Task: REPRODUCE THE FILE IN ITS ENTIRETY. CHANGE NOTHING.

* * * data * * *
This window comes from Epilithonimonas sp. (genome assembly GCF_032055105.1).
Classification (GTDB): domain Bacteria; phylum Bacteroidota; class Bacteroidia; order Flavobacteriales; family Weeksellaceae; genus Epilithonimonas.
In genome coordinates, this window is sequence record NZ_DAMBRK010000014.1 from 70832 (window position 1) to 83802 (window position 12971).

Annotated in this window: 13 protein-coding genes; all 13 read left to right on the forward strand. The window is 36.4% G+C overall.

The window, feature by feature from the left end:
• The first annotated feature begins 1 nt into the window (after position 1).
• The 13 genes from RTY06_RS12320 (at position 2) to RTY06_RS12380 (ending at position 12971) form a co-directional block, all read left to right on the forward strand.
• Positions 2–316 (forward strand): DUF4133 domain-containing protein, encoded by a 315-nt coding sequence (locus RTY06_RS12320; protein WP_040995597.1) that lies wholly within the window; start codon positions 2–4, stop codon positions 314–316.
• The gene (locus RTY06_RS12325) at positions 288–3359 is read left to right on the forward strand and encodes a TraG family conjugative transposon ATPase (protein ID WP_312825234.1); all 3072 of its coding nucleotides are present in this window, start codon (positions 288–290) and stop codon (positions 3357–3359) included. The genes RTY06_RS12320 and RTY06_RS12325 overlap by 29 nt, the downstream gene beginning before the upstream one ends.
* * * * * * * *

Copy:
This window comes from Epilithonimonas sp. (genome assembly GCF_032055105.1).
Classification (GTDB): domain Bacteria; phylum Bacteroidota; class Bacteroidia; order Flavobacteriales; family Weeksellaceae; genus Epilithonimonas.
In genome coordinates, this window is sequence record NZ_DAMBRK010000014.1 from 70832 (window position 1) to 83802 (window position 12971).

Annotated in this window: 13 protein-coding genes; all 13 read left to right on the forward strand. The window is 36.4% G+C overall.

The window, feature by feature from the left end:
• The first annotated feature begins 1 nt into the window (after position 1).
• The 13 genes from RTY06_RS12320 (at position 2) to RTY06_RS12380 (ending at position 12971) form a co-directional block, all read left to right on the forward strand.
• Positions 2–316 (forward strand): DUF4133 domain-containing protein, encoded by a 315-nt coding sequence (locus RTY06_RS12320; protein WP_040995597.1) that lies wholly within the window; start codon positions 2–4, stop codon positions 314–316.
• The gene (locus RTY06_RS12325) at positions 288–3359 is read left to right on the forward strand and encodes a TraG family conjugative transposon ATPase (protein ID WP_312825234.1); all 3072 of its coding nucleotides are present in this window, start codon (positions 288–290) and stop codon (positions 3357–3359) included. The genes RTY06_RS12320 and RTY06_RS12325 overlap by 29 nt, the downstream gene beginning before the upstream one ends.